Onions contain an antioxidant called quercetin, which blocks the production and release of histamines (compounds released by cells in response to allergic and inflammatory reactions). It’s likely that onions already show up in your home cooking quite a bit but make them the star of a meal by roasting them with other root vegetables and olive oil or making Quick Pickled Red Onions.
Known for its anti-inflammatory properties, turmeric also inhibits the release of histamines, thus limiting the allergic response and symptoms associated with it. Enjoy turmeric in curries and stir-fries, use it to liven up an omelet, or enjoy golden milk—a trendy turmeric latte that’s similar to chai.
Along with other fatty fish like mackerel and trout, salmon are rich in omega-3 fatty acids, which are heavily lauded for their anti-inflammatory activity. One study found that individuals who took an omega-3 fatty acid supplement experienced lower markers of airway inflammation. Aim to eat two 3-ounce servings of fish per week. If you’re not a fan of fish, nuts and seeds are a great choice—the specific type of omega-3s, alpha linoleic acid, has also been found to reduce allergy symptoms.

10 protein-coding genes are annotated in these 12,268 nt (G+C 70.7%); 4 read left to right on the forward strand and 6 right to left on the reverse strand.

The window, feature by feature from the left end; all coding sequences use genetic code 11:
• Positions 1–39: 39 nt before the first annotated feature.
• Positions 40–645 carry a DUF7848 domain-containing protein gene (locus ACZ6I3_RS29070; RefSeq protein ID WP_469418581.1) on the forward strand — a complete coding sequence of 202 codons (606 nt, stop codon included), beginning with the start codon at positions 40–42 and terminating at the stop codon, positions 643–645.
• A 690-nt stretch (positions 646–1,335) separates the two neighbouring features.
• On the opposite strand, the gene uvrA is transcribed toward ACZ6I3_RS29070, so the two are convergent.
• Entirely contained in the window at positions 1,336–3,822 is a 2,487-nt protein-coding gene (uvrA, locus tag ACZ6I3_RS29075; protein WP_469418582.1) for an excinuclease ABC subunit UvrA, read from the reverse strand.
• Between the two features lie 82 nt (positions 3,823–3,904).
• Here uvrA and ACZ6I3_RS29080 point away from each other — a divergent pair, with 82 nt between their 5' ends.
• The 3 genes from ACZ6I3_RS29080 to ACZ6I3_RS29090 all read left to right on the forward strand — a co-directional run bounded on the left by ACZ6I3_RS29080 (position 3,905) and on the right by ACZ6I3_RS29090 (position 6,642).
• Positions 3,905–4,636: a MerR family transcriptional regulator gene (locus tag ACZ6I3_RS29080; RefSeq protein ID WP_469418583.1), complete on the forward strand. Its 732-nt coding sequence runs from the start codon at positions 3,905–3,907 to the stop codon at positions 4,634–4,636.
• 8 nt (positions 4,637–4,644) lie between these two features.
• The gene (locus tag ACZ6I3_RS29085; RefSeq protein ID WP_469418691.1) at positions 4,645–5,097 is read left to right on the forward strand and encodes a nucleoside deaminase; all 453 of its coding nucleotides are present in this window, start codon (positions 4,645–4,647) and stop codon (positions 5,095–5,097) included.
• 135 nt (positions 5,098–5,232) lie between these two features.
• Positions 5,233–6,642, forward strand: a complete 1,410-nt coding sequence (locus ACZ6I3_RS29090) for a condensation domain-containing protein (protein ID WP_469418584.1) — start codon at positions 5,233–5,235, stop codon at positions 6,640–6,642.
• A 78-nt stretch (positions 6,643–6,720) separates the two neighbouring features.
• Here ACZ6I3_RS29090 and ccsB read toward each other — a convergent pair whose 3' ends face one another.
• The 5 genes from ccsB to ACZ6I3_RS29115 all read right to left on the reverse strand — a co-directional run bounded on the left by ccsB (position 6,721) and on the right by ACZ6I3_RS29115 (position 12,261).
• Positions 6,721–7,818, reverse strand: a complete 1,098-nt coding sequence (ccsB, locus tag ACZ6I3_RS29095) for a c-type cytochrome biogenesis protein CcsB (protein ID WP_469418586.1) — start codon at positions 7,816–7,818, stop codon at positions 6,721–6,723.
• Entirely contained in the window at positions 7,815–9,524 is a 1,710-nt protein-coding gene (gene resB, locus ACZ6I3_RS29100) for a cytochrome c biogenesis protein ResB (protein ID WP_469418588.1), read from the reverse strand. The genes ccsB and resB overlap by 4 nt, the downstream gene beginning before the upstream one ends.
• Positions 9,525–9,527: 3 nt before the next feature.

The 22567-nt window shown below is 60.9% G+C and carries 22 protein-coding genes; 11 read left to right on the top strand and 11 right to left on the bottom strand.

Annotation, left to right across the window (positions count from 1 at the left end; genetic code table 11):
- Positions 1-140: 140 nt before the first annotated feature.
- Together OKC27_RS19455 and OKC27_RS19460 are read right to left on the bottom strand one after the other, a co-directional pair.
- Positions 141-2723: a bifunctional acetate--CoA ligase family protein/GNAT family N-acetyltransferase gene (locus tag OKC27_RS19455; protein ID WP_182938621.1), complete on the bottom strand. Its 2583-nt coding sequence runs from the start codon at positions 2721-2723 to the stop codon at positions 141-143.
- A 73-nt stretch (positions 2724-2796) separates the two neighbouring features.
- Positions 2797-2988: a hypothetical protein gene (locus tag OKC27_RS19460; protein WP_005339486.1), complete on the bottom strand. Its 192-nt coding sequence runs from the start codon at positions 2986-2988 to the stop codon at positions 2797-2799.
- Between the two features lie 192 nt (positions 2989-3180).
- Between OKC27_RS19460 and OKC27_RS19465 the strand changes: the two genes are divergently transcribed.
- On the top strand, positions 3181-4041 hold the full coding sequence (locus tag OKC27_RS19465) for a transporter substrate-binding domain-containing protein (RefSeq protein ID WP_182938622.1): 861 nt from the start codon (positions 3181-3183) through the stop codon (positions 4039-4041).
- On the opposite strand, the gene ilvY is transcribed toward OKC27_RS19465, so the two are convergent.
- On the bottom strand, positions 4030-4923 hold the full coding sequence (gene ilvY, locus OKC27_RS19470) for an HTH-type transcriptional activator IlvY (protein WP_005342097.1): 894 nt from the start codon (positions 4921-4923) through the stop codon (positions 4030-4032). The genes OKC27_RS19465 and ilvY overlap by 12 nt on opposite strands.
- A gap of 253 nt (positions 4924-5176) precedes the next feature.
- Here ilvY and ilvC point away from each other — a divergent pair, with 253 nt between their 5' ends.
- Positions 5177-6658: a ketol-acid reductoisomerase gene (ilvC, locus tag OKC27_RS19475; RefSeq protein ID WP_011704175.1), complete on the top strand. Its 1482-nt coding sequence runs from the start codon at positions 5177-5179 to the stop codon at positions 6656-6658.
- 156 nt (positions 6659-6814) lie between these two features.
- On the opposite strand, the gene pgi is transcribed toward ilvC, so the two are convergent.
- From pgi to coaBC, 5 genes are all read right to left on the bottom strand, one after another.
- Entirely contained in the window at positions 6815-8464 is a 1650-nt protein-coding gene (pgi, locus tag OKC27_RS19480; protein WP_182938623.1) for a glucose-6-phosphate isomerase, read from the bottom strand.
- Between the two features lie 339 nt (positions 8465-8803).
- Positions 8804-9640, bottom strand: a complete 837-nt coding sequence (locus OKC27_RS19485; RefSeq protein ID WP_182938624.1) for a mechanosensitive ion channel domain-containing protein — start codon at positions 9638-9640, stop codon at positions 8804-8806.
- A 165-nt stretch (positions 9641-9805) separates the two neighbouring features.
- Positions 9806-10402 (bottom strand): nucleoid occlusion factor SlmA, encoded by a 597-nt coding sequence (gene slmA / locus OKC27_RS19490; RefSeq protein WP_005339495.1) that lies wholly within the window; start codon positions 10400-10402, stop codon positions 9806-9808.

It’s rich in an enzyme called bromelain and that gives pineapple anti-inflammatory properties that have been shown to reduce nasal swelling. Add pineapple chunks to a cup of plain Greek yogurt for a double dose of allergy-fighting probiotics and bromelain.
Fruits and Vegetables
Most produce contains a moderate to high amount of vitamin C, one of the most well-known vitamins for immune system health. Vitamin C is another nutrient that prevents the formation of histamine. Its effects are enhanced when it’s paired with bioflavonoids, which happen to be found in the skin of fruits and vegetables—so as long as it’s edible, keep the skin on when you eat fruits and vegetables!